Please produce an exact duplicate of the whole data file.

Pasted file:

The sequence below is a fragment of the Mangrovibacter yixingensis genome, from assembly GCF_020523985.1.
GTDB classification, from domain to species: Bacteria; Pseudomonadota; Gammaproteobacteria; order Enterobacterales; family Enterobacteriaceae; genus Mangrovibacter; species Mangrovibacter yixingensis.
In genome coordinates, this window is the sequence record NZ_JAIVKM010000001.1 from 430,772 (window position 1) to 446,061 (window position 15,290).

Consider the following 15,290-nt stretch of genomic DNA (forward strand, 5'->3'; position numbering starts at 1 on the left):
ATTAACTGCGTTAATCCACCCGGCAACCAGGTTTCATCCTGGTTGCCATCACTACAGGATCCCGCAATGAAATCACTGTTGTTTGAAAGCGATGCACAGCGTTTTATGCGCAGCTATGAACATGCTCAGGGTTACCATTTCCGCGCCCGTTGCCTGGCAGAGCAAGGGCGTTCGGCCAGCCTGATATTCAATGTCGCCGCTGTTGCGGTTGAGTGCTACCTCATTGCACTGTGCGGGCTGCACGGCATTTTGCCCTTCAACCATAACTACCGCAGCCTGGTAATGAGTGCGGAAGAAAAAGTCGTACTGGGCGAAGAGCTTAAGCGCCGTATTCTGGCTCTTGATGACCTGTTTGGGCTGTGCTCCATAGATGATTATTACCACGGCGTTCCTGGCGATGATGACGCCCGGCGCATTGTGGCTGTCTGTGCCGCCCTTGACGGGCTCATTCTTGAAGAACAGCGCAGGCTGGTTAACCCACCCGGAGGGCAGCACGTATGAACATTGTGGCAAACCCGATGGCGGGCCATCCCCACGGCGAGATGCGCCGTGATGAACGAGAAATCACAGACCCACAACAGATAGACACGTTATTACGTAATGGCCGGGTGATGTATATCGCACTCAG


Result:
The sequence below is a fragment of the Mangrovibacter yixingensis genome, from assembly GCF_020523985.1.
GTDB classification, from domain to species: Bacteria; Pseudomonadota; Gammaproteobacteria; order Enterobacterales; family Enterobacteriaceae; genus Mangrovibacter; species Mangrovibacter yixingensis.
In genome coordinates, this window is the sequence record NZ_JAIVKM010000001.1 from 430,772 (window position 1) to 446,061 (window position 15,290).

Consider the following 15,290-nt stretch of genomic DNA (forward strand, 5'->3'; position numbering starts at 1 on the left):
ATTAACTGCGTTAATCCACCCGGCAACCAGGTTTCATCCTGGTTGCCATCACTACAGGATCCCGCAATGAAATCACTGTTGTTTGAAAGCGATGCACAGCGTTTTATGCGCAGCTATGAACATGCTCAGGGTTACCATTTCCGCGCCCGTTGCCTGGCAGAGCAAGGGCGTTCGGCCAGCCTGATATTCAATGTCGCCGCTGTTGCGGTTGAGTGCTACCTCATTGCACTGTGCGGGCTGCACGGCATTTTGCCCTTCAACCATAACTACCGCAGCCTGGTAATGAGTGCGGAAGAAAAAGTCGTACTGGGCGAAGAGCTTAAGCGCCGTATTCTGGCTCTTGATGACCTGTTTGGGCTGTGCTCCATAGATGATTATTACCACGGCGTTCCTGGCGATGATGACGCCCGGCGCATTGTGGCTGTCTGTGCCGCCCTTGACGGGCTCATTCTTGAAGAACAGCGCAGGCTGGTTAACCCACCCGGAGGGCAGCACGTATGAACATTGTGGCAAACCCGATGGCGGGCCATCCCCACGGCGAGATGCGCCGTGATGAACGAGAAATCACAGACCCACAACAGATAGACACGTTATTACGTAATGGCCGGGTGATGTATATCGCACTCAG